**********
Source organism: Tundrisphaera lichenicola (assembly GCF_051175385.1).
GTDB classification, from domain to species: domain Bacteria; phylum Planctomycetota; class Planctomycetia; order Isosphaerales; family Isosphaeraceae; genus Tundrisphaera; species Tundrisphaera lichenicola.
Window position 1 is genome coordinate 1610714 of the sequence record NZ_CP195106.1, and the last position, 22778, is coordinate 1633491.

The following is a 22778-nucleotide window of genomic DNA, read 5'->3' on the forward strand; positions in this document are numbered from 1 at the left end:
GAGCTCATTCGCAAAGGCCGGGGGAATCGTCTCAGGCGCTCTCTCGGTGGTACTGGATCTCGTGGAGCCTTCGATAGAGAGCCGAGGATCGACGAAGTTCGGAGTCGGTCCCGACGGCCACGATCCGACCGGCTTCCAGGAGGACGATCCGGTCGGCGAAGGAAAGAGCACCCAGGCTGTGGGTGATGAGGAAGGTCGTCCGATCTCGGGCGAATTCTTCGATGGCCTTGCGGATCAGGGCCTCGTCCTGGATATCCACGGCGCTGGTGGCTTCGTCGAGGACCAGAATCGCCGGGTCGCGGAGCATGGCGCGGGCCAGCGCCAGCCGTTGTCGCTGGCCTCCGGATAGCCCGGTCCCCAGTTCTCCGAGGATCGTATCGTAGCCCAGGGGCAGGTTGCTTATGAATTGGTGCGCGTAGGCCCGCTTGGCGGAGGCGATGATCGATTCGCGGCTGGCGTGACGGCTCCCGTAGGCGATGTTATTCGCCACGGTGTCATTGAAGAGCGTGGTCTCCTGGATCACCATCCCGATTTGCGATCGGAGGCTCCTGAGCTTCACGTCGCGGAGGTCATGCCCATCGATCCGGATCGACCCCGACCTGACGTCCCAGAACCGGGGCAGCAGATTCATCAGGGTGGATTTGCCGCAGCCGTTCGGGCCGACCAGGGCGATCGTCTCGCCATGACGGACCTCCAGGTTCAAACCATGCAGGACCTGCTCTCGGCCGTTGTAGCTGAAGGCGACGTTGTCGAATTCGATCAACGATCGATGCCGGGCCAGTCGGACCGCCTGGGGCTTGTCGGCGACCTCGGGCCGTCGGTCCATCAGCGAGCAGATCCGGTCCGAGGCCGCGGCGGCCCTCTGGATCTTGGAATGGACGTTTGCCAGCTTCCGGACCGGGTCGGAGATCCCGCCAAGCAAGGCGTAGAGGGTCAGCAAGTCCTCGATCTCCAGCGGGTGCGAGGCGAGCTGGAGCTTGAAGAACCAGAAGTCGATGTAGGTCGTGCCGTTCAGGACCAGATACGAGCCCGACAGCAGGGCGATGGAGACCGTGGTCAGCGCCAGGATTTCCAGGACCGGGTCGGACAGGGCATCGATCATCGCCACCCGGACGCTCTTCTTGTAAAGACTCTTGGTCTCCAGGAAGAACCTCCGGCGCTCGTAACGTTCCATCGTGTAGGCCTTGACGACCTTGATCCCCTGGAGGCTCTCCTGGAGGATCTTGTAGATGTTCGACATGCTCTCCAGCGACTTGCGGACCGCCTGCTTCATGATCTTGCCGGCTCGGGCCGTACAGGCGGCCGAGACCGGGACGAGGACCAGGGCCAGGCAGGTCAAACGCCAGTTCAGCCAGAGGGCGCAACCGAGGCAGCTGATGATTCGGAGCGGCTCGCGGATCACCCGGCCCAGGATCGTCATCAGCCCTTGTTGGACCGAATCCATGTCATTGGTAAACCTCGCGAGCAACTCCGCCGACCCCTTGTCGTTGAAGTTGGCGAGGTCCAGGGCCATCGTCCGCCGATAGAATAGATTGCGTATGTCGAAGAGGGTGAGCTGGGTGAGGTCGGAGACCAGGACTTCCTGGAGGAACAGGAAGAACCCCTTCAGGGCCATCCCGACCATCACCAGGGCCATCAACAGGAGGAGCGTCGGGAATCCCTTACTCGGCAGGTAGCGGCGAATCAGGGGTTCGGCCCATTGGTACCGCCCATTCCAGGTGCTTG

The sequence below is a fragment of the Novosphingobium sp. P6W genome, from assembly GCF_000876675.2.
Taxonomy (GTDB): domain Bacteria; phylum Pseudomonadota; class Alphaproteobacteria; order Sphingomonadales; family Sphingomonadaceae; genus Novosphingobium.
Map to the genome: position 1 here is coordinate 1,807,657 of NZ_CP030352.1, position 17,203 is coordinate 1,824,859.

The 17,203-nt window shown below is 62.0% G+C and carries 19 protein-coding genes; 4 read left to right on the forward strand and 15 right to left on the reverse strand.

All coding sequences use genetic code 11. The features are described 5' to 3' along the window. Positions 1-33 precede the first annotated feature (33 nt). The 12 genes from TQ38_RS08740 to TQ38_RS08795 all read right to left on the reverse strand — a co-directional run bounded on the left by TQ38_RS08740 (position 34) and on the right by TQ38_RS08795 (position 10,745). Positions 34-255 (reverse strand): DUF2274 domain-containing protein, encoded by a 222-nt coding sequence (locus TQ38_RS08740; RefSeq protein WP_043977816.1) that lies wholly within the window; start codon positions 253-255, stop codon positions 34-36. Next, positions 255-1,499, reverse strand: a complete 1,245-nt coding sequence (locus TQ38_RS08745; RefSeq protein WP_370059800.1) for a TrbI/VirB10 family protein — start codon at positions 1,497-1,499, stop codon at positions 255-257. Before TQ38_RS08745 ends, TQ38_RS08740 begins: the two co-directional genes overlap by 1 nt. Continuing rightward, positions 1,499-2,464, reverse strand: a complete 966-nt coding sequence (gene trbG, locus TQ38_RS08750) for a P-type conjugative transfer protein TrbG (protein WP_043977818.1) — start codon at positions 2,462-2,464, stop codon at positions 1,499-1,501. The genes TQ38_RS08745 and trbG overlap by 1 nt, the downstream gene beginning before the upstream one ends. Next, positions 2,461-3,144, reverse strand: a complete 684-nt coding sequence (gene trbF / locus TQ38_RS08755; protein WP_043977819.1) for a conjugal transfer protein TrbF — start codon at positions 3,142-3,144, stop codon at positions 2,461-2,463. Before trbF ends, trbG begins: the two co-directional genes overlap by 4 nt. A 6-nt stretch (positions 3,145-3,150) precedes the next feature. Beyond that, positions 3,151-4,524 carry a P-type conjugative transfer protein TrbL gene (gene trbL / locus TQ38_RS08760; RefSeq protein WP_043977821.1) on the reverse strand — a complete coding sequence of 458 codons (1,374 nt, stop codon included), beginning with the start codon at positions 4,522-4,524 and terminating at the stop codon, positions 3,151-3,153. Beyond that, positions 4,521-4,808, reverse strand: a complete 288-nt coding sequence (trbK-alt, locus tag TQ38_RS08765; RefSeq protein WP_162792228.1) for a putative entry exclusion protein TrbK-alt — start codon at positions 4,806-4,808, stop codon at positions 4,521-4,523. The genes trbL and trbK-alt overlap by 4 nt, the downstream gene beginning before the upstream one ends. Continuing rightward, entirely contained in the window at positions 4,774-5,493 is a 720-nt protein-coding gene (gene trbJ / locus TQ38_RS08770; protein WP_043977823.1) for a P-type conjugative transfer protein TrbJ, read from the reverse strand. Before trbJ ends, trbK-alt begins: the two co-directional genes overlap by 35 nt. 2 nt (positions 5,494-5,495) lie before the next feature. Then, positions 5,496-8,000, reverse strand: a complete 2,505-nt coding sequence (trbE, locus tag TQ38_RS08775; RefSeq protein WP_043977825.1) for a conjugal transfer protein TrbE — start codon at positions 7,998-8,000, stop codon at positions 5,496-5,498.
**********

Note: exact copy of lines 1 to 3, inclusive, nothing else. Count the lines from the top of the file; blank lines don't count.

Source organism: Tundrisphaera lichenicola (assembly GCF_051175385.1).
GTDB classification, from domain to species: domain Bacteria; phylum Planctomycetota; class Planctomycetia; order Isosphaerales; family Isosphaeraceae; genus Tundrisphaera; species Tundrisphaera lichenicola.
Window position 1 is genome coordinate 1610714 of the sequence record NZ_CP195106.1, and the last position, 22778, is coordinate 1633491.